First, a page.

Every Society Breeds The Ghosts It Deserves….

Lethmachen is the most haunted town in England.

 We should know. We have lived here all our lives.

 Yet you have probably never heard of Lethmachen. The town is never mentioned in any book or on any website dedicated to the paranormal.

 This does not mean that Lethmachen is not haunted, it means that people here are afraid to talk.

  A conspiracy of silence? We say ‘Always watch the quiet ones!’

 The purpose of this site is to document the supernatural phenomena of Lethmachen, both contemporary and historical.


Lethmachen: The Most Haunted Town in England

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The first book of tales based on the true accounts documented on this website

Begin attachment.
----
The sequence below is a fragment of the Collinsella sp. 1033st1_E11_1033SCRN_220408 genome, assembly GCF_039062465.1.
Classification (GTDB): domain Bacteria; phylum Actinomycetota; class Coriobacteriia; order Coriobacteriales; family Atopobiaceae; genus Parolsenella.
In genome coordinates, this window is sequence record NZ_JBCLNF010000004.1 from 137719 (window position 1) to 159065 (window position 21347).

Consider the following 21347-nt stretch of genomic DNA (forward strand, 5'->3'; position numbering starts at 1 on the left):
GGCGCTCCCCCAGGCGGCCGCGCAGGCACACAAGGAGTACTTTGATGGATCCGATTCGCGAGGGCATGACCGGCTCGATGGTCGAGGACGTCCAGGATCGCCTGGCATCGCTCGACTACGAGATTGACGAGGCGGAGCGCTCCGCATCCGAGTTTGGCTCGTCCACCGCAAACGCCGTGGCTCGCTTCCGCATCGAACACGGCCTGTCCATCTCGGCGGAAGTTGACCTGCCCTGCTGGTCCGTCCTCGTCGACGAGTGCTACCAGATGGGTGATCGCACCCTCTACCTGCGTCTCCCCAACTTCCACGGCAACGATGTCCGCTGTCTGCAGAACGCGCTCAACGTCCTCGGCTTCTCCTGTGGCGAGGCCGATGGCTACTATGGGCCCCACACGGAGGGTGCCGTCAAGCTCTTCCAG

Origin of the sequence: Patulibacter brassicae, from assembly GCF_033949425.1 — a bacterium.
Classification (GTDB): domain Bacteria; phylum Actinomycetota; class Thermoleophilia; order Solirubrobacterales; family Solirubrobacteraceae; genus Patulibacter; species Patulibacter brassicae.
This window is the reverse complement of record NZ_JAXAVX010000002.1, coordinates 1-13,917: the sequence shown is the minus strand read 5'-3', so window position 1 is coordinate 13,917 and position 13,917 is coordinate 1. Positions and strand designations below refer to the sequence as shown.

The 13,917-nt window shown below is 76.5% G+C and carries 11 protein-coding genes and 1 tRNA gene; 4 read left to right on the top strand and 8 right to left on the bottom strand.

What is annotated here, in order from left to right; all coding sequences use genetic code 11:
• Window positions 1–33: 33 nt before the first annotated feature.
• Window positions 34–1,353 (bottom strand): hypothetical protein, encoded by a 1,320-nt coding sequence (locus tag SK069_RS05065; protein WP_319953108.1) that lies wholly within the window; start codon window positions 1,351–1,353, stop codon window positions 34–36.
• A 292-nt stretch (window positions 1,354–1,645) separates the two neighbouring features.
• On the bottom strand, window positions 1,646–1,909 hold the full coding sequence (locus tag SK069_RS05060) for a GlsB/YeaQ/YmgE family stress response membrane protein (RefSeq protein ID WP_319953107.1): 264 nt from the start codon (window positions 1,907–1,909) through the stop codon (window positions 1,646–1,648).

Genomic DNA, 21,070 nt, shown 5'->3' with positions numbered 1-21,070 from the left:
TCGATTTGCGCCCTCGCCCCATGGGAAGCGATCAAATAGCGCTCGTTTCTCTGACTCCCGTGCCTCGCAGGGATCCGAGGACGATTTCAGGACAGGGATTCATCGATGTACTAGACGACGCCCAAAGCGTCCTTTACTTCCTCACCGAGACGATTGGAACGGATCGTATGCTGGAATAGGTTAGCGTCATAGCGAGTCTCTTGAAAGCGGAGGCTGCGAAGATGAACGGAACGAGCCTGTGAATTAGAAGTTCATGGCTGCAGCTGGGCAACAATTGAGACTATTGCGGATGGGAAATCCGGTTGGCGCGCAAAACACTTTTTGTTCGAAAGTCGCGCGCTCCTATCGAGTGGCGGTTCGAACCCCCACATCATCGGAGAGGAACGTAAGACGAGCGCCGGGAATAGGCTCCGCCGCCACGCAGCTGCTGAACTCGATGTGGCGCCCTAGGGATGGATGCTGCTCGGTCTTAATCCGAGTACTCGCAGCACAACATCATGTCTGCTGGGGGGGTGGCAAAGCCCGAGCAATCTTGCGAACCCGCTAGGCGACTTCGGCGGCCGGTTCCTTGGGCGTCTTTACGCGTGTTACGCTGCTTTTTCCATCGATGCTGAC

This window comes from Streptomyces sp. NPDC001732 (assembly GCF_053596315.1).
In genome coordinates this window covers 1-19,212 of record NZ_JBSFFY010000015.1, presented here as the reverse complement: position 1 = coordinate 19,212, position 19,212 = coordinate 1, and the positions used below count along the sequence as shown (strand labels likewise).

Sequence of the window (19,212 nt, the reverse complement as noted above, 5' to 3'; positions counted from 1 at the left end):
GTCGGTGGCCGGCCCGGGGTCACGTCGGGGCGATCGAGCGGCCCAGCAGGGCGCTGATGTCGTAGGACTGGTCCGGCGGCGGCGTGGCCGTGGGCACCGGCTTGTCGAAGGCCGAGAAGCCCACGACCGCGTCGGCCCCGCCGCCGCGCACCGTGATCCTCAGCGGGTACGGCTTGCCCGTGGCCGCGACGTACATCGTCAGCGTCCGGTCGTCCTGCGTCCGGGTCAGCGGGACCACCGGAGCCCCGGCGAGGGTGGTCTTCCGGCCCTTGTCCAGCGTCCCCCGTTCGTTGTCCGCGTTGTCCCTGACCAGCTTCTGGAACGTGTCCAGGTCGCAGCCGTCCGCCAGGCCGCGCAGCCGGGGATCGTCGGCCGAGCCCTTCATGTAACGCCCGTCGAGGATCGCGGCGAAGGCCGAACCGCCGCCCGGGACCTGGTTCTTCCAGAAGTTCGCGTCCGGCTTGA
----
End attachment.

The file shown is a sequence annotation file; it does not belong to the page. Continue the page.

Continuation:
13 terrifying tales of Shire Horror, published by Lethmachen Press….

ISBN: 978-1-291-40880-5


A ghostly stare plagues a man during his most private moments…


I find I must begin with a slightly embarrassing confession. This does not start in a very auspicious place: let me take you to the gents toilets on The High Street, Lethmachen! I was sitting in one of the cubicles the other day, and I suppose I must have been there for a while, because I got to thinking about the door in front of me, specifically about its size. Why do they make them so small? The obvious reason, I guess, is safety: you don’t want a child trapped in there. Yet it seemed to me that there are other advantages in having gaps at the floor and the ceiling. For a start, they must make unsavoury types less likely to engage in their preferred activities. I guess they cost a little less as well. That sounds silly, but I know a thing or two about economies of scale.